This study significantly contributes to the knowledge of key brainstem cell populations, for which the activity is modulated during hypoxia using an animal model characterized by its immaturity relative to other mammals, the one-day-old mouse (Gauda, 2006; Gaultier et al., 2006; Teppema and Dahan, 2010; Darnall et al., 2016; Mallard and Vexler, 2015). Our results highlight changes in the activity of cell populations that may participate in the respiratory depression of this animal model i.e., the activation of catecholaminergic cells of the dSubC, an area previously implicated in a strong depressive pontine influence in the fetus but not in newborns. Also, we did not observe an increase in the number of c-FOS-positive cells commonly associated with the development of hypoxic hyperventilation, catecholaminergic cells of VLM, and PHOX2B-postive neurons of the RTN/pFRG. This was suggested by the scarcity or absence of TH-positive or PHOX2B-positive cells among the c-FOS-positive-cells. Finally, our results suggest that 5-HT neurons of the PP, shown to be involved in arousal from sleep, are the only serotoninergic medullary neurons activated by hypoxia in immature mammals. Some physiopathological conditions in which depressant and arousing mechanisms would be more or less potent might lead to life-threatening situations, especially in premature infants. In conclusion, one-day-old mice highlight characteristics to model dysfunction of the breathing network in premature infants. In the absence of data in the literature, future experiments to explore c-FOS expression in older mice, displaying a mature hypoxic ventilatory response, would help to exclude the possibility that the pattern of c-FOS expression observed in one-day-old mice is simply species specific and not due to their relative immaturity.
FJ, CL, and AP performed experiments, analyzed data, and generated the figures. FC performed experiments, analyzed data, and made comments on the manuscript. AF discussed the results and their significance and made comments on the manuscript. NV performed experiments, generated a figure, analyzed, and interpreted data, discussed the results and their significance, and made comments on the manuscript. LB designed and supervised all experiments, obtained funding, shaped, and interpreted the data, generated a figure, discussed the results, and their significance, and wrote the manuscript.
This work received financial support from the “Legs Poix, Chancellerie des Universités de Paris” (Legs 1504) and the French Government-Institut Hospitalo-Universitaire-A-Institut du Cerveau et de la Moelle Epinière (IHU-A-ICM) “Investissement d'Avenir” ANR-10-IAIHU-06 program. FJ was supported by the “Fonds de Dotation pour la Recherche en Santé Respiratoire 2012.”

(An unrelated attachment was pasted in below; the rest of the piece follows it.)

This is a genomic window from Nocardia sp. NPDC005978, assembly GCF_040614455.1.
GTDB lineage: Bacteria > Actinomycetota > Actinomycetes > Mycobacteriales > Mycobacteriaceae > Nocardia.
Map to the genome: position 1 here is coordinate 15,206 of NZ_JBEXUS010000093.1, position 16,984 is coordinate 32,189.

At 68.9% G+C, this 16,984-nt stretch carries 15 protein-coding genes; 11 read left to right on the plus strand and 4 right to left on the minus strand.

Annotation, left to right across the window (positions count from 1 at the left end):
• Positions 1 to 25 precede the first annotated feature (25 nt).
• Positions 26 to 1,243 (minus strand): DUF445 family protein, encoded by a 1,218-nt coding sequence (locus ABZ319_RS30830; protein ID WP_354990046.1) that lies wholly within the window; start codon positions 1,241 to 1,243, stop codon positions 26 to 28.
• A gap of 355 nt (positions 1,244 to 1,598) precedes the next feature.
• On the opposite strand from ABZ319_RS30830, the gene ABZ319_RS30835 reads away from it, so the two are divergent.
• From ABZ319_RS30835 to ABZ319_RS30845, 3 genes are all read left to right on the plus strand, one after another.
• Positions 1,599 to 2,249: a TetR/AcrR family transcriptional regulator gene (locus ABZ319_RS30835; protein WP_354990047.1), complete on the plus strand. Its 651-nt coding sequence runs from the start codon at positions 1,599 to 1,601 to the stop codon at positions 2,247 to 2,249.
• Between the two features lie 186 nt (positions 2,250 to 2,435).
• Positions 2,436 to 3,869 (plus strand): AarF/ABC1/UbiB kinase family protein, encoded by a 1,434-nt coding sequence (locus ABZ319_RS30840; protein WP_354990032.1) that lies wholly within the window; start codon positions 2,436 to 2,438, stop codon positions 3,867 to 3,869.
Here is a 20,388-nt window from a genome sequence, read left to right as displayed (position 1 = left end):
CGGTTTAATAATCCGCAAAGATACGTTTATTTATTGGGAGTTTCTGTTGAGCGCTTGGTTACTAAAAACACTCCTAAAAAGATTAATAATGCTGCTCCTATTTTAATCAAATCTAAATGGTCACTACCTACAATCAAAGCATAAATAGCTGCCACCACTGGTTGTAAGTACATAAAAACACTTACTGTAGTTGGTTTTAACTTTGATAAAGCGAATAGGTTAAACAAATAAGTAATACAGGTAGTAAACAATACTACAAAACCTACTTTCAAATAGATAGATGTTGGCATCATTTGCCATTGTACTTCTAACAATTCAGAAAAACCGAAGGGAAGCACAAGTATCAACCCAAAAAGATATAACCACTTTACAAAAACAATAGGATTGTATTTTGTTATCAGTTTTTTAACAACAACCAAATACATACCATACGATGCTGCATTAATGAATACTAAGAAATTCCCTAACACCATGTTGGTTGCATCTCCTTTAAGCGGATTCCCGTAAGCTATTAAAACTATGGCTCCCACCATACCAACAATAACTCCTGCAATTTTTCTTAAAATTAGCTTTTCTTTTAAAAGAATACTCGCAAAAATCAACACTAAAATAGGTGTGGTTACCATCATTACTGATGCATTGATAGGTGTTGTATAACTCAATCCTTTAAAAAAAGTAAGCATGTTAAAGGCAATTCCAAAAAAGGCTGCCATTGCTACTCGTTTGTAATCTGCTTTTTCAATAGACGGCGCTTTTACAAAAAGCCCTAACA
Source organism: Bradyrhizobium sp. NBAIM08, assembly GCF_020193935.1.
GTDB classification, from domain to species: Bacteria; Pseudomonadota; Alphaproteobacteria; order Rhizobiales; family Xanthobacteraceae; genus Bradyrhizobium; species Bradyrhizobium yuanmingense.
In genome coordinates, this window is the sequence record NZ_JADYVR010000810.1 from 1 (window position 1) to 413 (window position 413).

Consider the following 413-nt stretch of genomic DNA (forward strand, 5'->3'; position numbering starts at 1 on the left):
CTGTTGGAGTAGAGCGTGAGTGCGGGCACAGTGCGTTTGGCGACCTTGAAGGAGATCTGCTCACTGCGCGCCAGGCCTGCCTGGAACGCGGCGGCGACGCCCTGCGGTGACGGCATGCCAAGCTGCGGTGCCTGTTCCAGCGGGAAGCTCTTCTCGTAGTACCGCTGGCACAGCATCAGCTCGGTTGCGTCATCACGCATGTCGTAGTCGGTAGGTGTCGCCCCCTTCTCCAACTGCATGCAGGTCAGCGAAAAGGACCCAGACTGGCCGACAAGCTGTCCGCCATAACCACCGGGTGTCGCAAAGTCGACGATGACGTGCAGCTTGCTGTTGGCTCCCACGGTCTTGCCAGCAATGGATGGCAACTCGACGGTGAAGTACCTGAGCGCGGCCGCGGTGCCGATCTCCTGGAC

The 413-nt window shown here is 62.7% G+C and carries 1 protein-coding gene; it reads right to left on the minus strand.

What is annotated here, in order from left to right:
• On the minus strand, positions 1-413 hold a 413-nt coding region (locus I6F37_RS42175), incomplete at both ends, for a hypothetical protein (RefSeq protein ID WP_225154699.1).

Conflict of Interest Statement
The authors declare that the research was conducted in the absence of any commercial or financial relationships that could be construed as a potential conflict of interest.
We thank William Hempel (Alex Edelman & associates) for editing the English text.
5HT, serotonin; A5, A5 region; cNTS, commissural part of the nucleus of the solitary tract; cVLM, caudal part of the ventrolateral reticular nucleus of the medulla; dSubC, dorsal part of the subcoeruleus nucleus; f R, respiratory frequency; HVD, hypoxic ventilatory depression; HVR, hypoxic ventilatory response; KF, Kölliker-Fuse nucleus; LC, locus coeruleus nucleus, lPB, lateral parabrachial nucleus; mNTS, medial part of the nucleus of the solitary tract; mPB, medial parabrachial nucleus; n7, facial nucleus; PP, parapyramidal group; RMg, raphe magnus nucleus; ROb, raphe obscurus nucleus; RPa, raphe pallidus nucleus; RTN/pFRG, retrotrapezoid nucleus/parafacial respiratory group region; rVLM, rostral part of the ventrolateral reticular nucleus of the medulla; SIDS, Sudden Infant Death Syndrome; TH, tyrosine hydroxylase; E, ventilation minute; vlNTS, ventrolateral part of the nucleus of the solitary tract; vSubC, ventral part of the Subcoeruleus nucleus; VT, tidal volume.
Aldes, L. D., Chapman, M. E., Chronister, R. B., and Haycock, J. W. (1992). Sources of noradrenergic afferents to the hypoglossal nucleus in the rat. Brain Res. Bull. 29, 931–942. doi: 10.1016/0361-9230(92)90168-W
Alvaro, R., Alvarez, J., Kwiatkowski, K., Cates, D., and Rigatto, H. (1992). Small preterm infants (less than or equal to 1500 g) have only a sustained decrease in ventilation in response to hypoxia. Pediatr. Res. 32, 403–406. doi: 10.1203/00006450-199210000-00007